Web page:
Tori Amos

When Tori Amos released her debut Little Earthquakes in 1992, she didn't quite fit the traditional axe-shredding rocker stereotype, but she was as alternative as they come: a golden-voiced, ginger-haired, piano-humping goddess who rattled nerves and paradigms around the planet with her deeply confessional songs of the female experience on every theme from sexual assault and relationships to religion. Since Earthquakes, her many releases have run the gamut from chamber pop to techno, but Amos' music—and her activism with RAINN, The Rape, Abuse and Incest National Network she co-founded—has been a resource for the women who look to her for emotional support. Her shape-shifting discography, including this year's Night of Hunters, the singer's first classical crossover album—which also features daughter Natashya on a few tracks—has rewarded fans with an unpredictable, ambitious oeuvre as self-possessed and down right rockin' as the artist herself. GWENDOLYN ELLIOTT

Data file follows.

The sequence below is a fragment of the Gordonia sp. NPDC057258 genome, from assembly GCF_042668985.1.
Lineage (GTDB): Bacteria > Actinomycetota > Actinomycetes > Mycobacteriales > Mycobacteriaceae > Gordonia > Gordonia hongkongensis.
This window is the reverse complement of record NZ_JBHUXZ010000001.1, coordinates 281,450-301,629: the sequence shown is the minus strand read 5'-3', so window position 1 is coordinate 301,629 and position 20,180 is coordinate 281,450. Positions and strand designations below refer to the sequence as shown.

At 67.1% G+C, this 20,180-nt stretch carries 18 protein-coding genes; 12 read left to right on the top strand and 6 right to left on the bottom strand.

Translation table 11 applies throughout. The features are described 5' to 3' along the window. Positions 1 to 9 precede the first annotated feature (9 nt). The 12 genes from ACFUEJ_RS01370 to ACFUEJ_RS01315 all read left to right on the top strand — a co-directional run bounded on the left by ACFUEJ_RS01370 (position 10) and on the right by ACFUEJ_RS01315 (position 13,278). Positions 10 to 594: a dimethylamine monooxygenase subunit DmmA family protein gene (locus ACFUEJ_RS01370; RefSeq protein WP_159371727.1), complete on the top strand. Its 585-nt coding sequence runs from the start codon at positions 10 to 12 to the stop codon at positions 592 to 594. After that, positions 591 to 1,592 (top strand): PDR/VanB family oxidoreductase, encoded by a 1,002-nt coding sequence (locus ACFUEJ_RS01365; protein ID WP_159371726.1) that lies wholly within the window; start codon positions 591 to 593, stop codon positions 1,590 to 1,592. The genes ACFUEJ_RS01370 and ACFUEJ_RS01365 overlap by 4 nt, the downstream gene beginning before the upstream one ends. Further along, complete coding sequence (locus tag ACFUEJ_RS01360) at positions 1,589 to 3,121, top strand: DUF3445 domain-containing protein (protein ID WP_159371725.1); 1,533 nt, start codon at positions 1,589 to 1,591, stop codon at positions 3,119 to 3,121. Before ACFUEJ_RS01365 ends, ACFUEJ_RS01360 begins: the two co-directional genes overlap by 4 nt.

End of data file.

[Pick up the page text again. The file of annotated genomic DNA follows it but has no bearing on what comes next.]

Wed., Dec. 14, 8 p.m., 2011

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